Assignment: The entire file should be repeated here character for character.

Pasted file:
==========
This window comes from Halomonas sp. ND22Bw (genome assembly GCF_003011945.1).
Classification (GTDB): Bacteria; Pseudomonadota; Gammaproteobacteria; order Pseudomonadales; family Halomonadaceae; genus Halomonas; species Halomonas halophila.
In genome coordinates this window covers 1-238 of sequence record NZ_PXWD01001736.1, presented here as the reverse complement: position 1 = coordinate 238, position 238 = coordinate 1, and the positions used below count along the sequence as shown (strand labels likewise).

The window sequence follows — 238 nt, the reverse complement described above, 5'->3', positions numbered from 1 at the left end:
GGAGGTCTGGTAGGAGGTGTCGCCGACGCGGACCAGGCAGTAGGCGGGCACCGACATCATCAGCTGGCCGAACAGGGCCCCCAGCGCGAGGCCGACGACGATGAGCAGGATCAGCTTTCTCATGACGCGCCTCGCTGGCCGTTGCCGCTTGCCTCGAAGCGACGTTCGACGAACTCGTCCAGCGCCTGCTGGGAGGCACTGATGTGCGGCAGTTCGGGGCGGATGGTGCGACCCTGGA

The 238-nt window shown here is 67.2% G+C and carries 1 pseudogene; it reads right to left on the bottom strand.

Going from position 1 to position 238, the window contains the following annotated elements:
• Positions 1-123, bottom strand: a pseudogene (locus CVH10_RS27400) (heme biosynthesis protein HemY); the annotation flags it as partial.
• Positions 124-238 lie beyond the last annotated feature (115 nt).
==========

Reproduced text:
This window comes from Halomonas sp. ND22Bw (genome assembly GCF_003011945.1).
Classification (GTDB): Bacteria; Pseudomonadota; Gammaproteobacteria; order Pseudomonadales; family Halomonadaceae; genus Halomonas; species Halomonas halophila.
In genome coordinates this window covers 1-238 of sequence record NZ_PXWD01001736.1, presented here as the reverse complement: position 1 = coordinate 238, position 238 = coordinate 1, and the positions used below count along the sequence as shown (strand labels likewise).

The window sequence follows — 238 nt, the reverse complement described above, 5'->3', positions numbered from 1 at the left end:
GGAGGTCTGGTAGGAGGTGTCGCCGACGCGGACCAGGCAGTAGGCGGGCACCGACATCATCAGCTGGCCGAACAGGGCCCCCAGCGCGAGGCCGACGACGATGAGCAGGATCAGCTTTCTCATGACGCGCCTCGCTGGCCGTTGCCGCTTGCCTCGAAGCGACGTTCGACGAACTCGTCCAGCGCCTGCTGGGAGGCACTGATGTGCGGCAGTTCGGGGCGGATGGTGCGACCCTGGA

The 238-nt window shown here is 67.2% G+C and carries 1 pseudogene; it reads right to left on the bottom strand.

Going from position 1 to position 238, the window contains the following annotated elements:
• Positions 1-123, bottom strand: a pseudogene (locus CVH10_RS27400) (heme biosynthesis protein HemY); the annotation flags it as partial.
• Positions 124-238 lie beyond the last annotated feature (115 nt).